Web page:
Subscribe to our free daily newsletters
. Earth Science News .

Subscribe to our free daily newsletters

Low-cost prostheses offer Indian amputees a second chance
Jaipur, India (AFP) Aug 20, 2017

Vishnu Kumar had barely reached adulthood when he lost his limbs in a freak electrical accident, seemingly condemning him to the life of penury endured by millions of amputees in India.

A year later, the 22-year-old is preparing to walk again with the aide of a "Jaipur Foot" -- a no-frills prosthetic made locally.

These prosthetics allow amputees to work in muddy fields, sit cross-legged on the floor and comfortably use Indian-style squat toilets without needing to remove the limb.

The manufacturers can churn out 50 prosthesis a day from a simple workshop in Rajasthan and, thanks to donations, fit them for free.

An estimated 10 million Indians live with some form of movement impairment according to government figures. It is common to see amputees begging at traffic stops or dragging themselves about on wheeled carts.

Kumar, who worked as an electrician, feared he would endure a similar fate after his limbs were blown off in a catastrophic accident involving a high-tension wire.

Just a fraction of those maimed in accidents have access to artificial limbs or other aides.

"I was devastated thinking I will have to spend the rest of my life on crutches," said Kumar, fighting back tears as he waited for a fitting at Bhagwan Mahaveer Viklang Sahayata Samiti, the charity behind the unique design.

"These limbs have given me new hope."

- Local design -

Prostheses cost thousands of dollars and take weeks to manufacture in many parts of the world, but for 50 years the creators of the "Jaipur Foot" have been making dozens of limbs a day for roughly $60 apiece.

"The technology we use is such that the limb can be made very, very quickly," said Devendra Raj Mehta, the 80-year-old founder of charity behind the 'Jaipur Foot'.

Mehta credits frugal engineering for the success of the design and its proliferation across India.

Made from durable plastic piping the limb -- available for above and below knee amputees -- requires little maintenance and can be fitted in hours.

Wearers can leave the clinic able to run, swim, climb trees and ride a bicycle, Mehta said.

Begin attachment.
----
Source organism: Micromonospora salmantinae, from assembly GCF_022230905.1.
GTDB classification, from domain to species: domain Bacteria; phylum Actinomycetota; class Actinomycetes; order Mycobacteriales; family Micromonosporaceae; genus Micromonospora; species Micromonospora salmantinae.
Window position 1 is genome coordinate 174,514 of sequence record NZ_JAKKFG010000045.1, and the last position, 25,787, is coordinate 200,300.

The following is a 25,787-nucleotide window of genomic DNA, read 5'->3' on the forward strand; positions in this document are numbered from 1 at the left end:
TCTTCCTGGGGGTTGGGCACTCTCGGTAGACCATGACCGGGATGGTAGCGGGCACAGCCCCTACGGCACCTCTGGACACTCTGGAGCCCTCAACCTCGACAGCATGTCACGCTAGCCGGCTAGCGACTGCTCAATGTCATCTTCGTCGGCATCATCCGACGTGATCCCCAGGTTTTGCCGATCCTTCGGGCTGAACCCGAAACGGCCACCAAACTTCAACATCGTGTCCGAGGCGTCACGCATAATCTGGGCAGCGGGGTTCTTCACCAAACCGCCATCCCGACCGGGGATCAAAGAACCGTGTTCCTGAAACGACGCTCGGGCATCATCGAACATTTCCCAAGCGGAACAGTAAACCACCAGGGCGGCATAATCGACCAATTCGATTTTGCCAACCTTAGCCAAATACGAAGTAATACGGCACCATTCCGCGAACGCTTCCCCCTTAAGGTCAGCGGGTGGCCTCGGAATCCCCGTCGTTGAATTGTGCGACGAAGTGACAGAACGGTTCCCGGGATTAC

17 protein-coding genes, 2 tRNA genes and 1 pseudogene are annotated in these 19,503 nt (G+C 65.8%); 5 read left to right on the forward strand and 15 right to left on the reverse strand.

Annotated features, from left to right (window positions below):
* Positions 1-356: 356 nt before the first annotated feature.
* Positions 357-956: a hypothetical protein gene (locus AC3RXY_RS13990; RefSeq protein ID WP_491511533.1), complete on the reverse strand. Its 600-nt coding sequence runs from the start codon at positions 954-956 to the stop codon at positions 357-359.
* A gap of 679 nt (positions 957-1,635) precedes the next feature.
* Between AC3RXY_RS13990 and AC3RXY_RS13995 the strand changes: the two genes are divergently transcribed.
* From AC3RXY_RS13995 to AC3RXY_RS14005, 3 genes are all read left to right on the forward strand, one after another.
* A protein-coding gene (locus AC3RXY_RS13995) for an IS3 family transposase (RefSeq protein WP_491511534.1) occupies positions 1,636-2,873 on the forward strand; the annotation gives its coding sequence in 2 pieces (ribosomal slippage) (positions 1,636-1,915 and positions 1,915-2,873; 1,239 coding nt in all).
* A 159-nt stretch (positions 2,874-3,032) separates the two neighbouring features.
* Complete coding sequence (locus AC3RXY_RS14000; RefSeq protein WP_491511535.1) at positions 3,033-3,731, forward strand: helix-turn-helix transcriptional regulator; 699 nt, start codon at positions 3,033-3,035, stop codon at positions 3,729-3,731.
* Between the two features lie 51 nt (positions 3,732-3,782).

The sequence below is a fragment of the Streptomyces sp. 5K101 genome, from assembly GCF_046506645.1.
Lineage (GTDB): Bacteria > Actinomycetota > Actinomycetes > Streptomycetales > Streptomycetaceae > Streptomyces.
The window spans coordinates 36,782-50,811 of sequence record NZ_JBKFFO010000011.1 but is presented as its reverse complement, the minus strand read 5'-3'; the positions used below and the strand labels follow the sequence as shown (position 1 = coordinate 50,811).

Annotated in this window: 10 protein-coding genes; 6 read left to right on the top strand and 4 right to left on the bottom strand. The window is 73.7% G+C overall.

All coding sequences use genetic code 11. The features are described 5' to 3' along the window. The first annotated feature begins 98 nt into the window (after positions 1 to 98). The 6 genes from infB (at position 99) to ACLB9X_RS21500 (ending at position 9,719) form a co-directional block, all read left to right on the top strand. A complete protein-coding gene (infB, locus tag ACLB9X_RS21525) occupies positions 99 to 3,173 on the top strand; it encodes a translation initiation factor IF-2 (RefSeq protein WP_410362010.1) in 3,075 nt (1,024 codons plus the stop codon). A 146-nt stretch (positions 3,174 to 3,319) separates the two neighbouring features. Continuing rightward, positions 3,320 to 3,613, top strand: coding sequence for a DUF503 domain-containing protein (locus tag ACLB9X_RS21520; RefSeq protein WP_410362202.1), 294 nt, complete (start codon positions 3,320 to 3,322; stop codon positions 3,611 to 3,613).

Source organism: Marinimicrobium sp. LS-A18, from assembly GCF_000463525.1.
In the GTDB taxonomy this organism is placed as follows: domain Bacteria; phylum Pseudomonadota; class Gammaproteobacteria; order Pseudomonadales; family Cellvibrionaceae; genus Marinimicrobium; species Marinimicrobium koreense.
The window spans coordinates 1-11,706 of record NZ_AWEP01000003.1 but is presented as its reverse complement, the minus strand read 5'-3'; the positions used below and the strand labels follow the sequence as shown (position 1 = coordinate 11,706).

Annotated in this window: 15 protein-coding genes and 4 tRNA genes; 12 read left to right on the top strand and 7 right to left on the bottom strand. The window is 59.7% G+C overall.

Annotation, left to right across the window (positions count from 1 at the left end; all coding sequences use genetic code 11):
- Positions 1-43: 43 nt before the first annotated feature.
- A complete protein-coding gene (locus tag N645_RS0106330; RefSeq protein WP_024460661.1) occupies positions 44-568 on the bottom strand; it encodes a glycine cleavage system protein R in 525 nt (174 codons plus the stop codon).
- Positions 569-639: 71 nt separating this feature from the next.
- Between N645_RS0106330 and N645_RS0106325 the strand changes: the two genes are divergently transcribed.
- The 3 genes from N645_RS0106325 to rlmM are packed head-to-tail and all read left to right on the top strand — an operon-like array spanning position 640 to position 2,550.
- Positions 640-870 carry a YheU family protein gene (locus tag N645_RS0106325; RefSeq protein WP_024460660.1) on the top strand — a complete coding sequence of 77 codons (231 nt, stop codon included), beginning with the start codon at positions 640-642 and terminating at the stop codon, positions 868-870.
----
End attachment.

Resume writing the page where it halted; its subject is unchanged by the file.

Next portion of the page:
A unique design allows movement in the ankle and unlike models elsewhere they can be worn without shoes -- a huge plus in a region where everyone goes barefoot in kitchens and temples or mosques.

As the prosthesis endures wear and tear, or the shape of the leg changes over time, new fittings can be arranged quickly and free of charge.

"I am getting my fourth leg and I didn't have to spend a penny. It's just like getting an all new gumboot," said 50-year-old Rajkumar Saini, who lost his leg in a road accident 13 years ago.

- New technologies -

The design has been so successful that it has found its way abroad, assisting amputees in countries from Africa and Asia to the Pacific Islands.

More than than 25,000 artificial limbs and other aides have distributed worldwide since Mehta's charity first rolled the Jaipur Foot off the assembly line in 1975.

It is now branching into more advanced technology.

One of its most successful new creations is a self-lubricating, oil-filled nylon knee replacement that can be manufactured for $20, a mere fraction of the $10,000 charged for models elsewhere in the world.

Created in collaboration with Stanford University in the US, the artificial knee is considered so cost effective it was named one of 50 best inventions in the world by Time magazine.

The advent of 3-D printing has opened new possibilities, too.

The charity has teamed up with a 24-year-old Indian engineer Prashant Gade to print inexpensive artificial hands using the revolutionary printing technology he was gifted at an MIT conference.

Funding remains a constant challenge, but Mehta was confident his thrifty operation would continue to reach those in desperate need.

"I strongly believe that even if one percent of people in this country or in the world are compassionate, we shall survive."

Mass burials begin for 400 Sierra Leone flood victims
Freetown (AFP) Aug 17, 2017